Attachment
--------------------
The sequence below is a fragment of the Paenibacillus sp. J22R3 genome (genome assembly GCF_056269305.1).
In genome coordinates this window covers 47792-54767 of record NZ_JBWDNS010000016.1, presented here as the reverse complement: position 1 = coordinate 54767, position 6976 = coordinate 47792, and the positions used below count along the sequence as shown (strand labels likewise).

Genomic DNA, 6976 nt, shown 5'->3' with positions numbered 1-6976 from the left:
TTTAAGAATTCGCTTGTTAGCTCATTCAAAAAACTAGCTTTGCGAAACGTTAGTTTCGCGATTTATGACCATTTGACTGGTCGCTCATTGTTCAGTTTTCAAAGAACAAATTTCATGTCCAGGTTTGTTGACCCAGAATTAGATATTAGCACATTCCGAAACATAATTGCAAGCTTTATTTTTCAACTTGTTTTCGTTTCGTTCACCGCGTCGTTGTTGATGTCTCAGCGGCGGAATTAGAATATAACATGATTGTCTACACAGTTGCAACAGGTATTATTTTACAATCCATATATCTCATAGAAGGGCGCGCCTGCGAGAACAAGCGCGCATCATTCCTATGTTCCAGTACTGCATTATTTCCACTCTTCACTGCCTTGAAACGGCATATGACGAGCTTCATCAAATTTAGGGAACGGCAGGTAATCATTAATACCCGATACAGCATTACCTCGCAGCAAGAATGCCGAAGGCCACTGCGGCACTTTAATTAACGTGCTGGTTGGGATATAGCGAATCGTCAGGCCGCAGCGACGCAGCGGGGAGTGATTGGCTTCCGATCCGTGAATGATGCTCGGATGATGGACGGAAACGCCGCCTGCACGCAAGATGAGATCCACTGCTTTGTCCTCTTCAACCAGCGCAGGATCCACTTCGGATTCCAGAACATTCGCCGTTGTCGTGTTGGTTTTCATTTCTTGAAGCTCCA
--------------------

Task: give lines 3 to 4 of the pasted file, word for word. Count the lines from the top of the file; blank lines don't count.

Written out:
Genomic DNA, 6976 nt, shown 5'->3' with positions numbered 1-6976 from the left:
TTTAAGAATTCGCTTGTTAGCTCATTCAAAAAACTAGCTTTGCGAAACGTTAGTTTCGCGATTTATGACCATTTGACTGGTCGCTCATTGTTCAGTTTTCAAAGAACAAATTTCATGTCCAGGTTTGTTGACCCAGAATTAGATATTAGCACATTCCGAAACATAATTGCAAGCTTTATTTTTCAACTTGTTTTCGTTTCGTTCACCGCGTCGTTGTTGATGTCTCAGCGGCGGAATTAGAATATAACATGATTGTCTACACAGTTGCAACAGGTATTATTTTACAATCCATATATCTCATAGAAGGGCGCGCCTGCGAGAACAAGCGCGCATCATTCCTATGTTCCAGTACTGCATTATTTCCACTCTTCACTGCCTTGAAACGGCATATGACGAGCTTCATCAAATTTAGGGAACGGCAGGTAATCATTAATACCCGATACAGCATTACCTCGCAGCAAGAATGCCGAAGGCCACTGCGGCACTTTAATTAACGTGCTGGTTGGGATATAGCGAATCGTCAGGCCGCAGCGACGCAGCGGGGAGTGATTGGCTTCCGATCCGTGAATGATGCTCGGATGATGGACGGAAACGCCGCCTGCACGCAAGATGAGATCCACTGCTTTGTCCTCTTCAACCAGCGCAGGATCCACTTCGGATTCCAGAACATTCGCCGTTGTCGTGTTGGTTTTCATTTCTTGAAGCTCCA